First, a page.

• Keeping Warm While Staying Green

    Posted by   |  January 3, 2017
    Share Button

    With the holiday season behind us, many across the state of the New York are now bracing themselves for a long, cold winter.  With that comes the prospect of massive heating costs, along with the strain they put on the environment. For those of us who have the luxury, it’s tempting to use a fireplace that burns wood or fossil fuels.

    Certain types of fireplaces, however, emit large amounts of soot and carbon pollution. Wood smoke, for example, contains hundreds of chemical compounds including nitrogen oxides, carbon monoxide, organic gases, and particulate matter, many of which have adverse health effects. Older models, in particular, can seriously harm indoor air quality. Don’t worry though, there are still ways to stay warm without harming the environment.2778652449_39fb5c4365_z

    Cleaner and Renewable Fuels for Stoves

    Instead of burning wood or fossil fuels, you can equip your house with a pellet stove. Pellet stoves use biomass fuel, a sustainable resource made from naturally and commonly occurring items such as forest waste and agricultural by-products. Using biomass fuel, pellet stoves can create a fire and warm your house without all the detrimental effects to the environment. Each pellet stove in use can displace between four and seven tons of carbon emissions annually, and cut down heating costs up to 64 percent. As a sustainable resource, biomass fuels do not deplete in overall supply, and absorb almost as much carbon over the course of their growth as they do when burned.

    Similarly there are also stoves that run on biofuels instead of natural gas. Since biofuel burns much cleaner, these fireplaces can have sleek, modern designs, as an added benefit of reduced particulate matter.

    Sourcing Your Wood

    If you are going to use a wood-burning fireplace, make sure it’s not a traditional open-air model and is tightly sealed. Older models are highly inefficient and extremely harmful to air quality. The EPA has a list of new wood burning stoves that meet its standards for efficiency.

    Make sure you check to see that your wood supplier is dedicated to replanting the wood they harvest and that they’re committed to sustainability. Generally speaking, small, and local suppliers will process their wood in ways that have the least impact on the environment. If you’re cutting your own wood, try to only use branches from the tree rather than cutting down the tree itself, or use wood from a tree that is already dead.

    Cleaning and Maintenance

    When getting ready to use your fireplace for the winter, it is imperative to perform routine inspection and maintenance.  For starters, ensure your chimney has been cleaned, a buildup of soot and ash will make your fireplace burn inefficiently, leading to in-home respiratory issues, and pose a threat to the safety of your home by heightening the chance of a chimney fire. Check the seal on your flue damper, and if necessary, have it maintenanced to ensure the seal is properly working.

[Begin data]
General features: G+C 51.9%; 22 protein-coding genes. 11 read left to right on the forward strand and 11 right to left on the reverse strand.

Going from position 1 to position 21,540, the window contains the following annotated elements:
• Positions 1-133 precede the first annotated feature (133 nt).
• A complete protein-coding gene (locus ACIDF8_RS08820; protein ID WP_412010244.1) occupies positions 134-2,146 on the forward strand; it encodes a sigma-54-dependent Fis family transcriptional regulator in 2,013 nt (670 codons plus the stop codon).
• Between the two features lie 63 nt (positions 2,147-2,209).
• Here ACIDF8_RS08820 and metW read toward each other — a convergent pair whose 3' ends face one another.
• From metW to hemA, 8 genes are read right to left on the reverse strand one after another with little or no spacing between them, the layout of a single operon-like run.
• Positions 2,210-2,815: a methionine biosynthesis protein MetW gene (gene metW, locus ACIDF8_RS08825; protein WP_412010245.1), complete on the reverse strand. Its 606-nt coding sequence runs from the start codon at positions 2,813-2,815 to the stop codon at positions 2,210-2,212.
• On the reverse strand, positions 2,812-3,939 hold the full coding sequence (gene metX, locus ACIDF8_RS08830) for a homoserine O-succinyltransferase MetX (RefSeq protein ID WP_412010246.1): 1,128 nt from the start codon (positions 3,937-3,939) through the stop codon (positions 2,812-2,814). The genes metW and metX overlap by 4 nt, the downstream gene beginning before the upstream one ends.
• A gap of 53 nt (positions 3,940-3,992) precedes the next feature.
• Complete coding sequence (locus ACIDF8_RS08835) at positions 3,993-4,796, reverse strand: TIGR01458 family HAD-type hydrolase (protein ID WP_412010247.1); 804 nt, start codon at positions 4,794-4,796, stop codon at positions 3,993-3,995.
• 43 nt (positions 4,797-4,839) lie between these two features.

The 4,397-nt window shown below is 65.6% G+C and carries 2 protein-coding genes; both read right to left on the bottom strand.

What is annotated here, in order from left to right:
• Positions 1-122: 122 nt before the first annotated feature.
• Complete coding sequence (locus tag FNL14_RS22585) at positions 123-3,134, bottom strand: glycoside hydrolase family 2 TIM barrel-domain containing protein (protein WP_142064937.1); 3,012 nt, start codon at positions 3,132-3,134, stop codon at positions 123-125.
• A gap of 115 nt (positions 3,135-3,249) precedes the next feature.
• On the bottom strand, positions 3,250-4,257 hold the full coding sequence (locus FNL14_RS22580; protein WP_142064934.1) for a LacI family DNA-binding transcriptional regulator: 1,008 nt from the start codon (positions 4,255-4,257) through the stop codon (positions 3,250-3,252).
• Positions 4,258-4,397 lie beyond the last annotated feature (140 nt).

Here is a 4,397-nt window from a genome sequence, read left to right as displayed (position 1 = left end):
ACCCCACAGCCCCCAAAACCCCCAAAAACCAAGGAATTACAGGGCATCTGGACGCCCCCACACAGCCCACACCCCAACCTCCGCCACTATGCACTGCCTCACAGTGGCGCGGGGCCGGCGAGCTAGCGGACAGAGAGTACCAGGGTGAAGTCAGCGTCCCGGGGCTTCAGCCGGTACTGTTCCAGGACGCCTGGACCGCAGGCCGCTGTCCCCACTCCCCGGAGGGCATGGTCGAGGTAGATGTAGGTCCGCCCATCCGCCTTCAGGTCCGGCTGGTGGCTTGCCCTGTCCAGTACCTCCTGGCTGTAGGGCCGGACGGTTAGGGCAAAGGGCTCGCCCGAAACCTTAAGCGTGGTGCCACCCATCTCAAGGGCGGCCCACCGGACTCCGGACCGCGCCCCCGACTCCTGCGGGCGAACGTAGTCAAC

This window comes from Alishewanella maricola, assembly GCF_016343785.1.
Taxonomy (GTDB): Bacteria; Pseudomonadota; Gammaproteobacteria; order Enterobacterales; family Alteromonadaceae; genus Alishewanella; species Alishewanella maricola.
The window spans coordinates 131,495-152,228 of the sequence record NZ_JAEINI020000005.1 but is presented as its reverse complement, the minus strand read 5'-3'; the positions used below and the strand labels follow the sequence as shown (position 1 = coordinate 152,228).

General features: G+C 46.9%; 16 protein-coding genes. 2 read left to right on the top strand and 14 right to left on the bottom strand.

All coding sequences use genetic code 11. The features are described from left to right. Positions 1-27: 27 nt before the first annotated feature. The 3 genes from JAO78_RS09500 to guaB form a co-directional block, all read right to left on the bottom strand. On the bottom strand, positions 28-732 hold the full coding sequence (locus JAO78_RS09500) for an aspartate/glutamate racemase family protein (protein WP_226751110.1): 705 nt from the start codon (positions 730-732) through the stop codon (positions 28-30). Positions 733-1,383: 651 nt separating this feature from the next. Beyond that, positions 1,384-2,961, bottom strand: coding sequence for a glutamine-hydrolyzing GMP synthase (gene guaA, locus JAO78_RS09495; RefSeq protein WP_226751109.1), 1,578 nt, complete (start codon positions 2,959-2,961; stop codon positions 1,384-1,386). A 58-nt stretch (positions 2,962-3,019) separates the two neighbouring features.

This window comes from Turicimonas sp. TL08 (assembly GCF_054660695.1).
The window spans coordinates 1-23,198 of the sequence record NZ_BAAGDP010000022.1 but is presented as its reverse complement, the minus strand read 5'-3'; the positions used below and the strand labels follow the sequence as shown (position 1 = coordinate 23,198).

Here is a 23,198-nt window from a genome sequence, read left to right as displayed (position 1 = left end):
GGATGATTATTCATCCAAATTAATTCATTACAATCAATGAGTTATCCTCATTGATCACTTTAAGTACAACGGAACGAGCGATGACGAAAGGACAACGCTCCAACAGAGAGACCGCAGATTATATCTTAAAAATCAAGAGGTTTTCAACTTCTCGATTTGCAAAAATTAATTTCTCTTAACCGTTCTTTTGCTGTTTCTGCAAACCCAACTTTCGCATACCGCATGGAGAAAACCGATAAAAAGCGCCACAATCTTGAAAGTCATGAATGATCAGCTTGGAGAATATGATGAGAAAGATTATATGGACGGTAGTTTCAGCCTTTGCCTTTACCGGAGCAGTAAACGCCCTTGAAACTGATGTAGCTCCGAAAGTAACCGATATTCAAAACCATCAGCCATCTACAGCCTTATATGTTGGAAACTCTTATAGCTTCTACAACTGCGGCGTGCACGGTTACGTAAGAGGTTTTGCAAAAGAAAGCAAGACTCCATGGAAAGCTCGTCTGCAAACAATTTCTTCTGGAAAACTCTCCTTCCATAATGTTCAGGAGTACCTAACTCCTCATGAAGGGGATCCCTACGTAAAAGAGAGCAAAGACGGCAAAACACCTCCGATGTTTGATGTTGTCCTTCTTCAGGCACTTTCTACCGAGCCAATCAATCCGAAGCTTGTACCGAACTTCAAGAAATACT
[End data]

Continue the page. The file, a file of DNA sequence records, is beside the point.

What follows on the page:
On average, a household chimney can send up to 24,000 cubic feet of heated air up the chimney per hour.  In order to reduce this, open dampers at the bottom of the fireplace, install tempered glass doors with a heat-air exchange system that will help to circulate air efficiently, and use grates to draw cool air in fireplace and push warm air out into the room.  In addition, be sure to keep the damper closed when not using the fireplace.

    Programmable and Smart Thermostats

    Of course there’s no way to replace the charms of sitting in front of a fireplace, but the most sustainable alternative is to relegate the yule log to your television and get a programmable thermostat. If used correctly, however, it can save you money over the course of each successive winter. A programmable thermostat enables you to set the internal temperature to change at certain times of the day. By turning your heat down 15 degrees at night, or when you’re out of the house, you can keep from using energy when you don’t need it. A programmable thermostat can cut your heating bill up to 20 percent. The new generation of smart thermostats, which can be controlled from your phone and can learn when you’re out of the house, are making home heating easier than ever before.

    An Efficient Home

    The other top way to protect the environment – and your wallet – is to make sure that your entire home maintains a standard of energy efficiency. Some major overhauls, such as an energy audit or replacing insulation, may require significant work. But there are some easy fixes to keep warm air from escaping via drafty doors and windows and you can brush up from our post this past September.

    With all these in mind, you can get ready for the holiday season confident in your environmental footprint, and comfortable in your home.

    By Brendan Szendro and Mike Shelter

    Speak Your Mind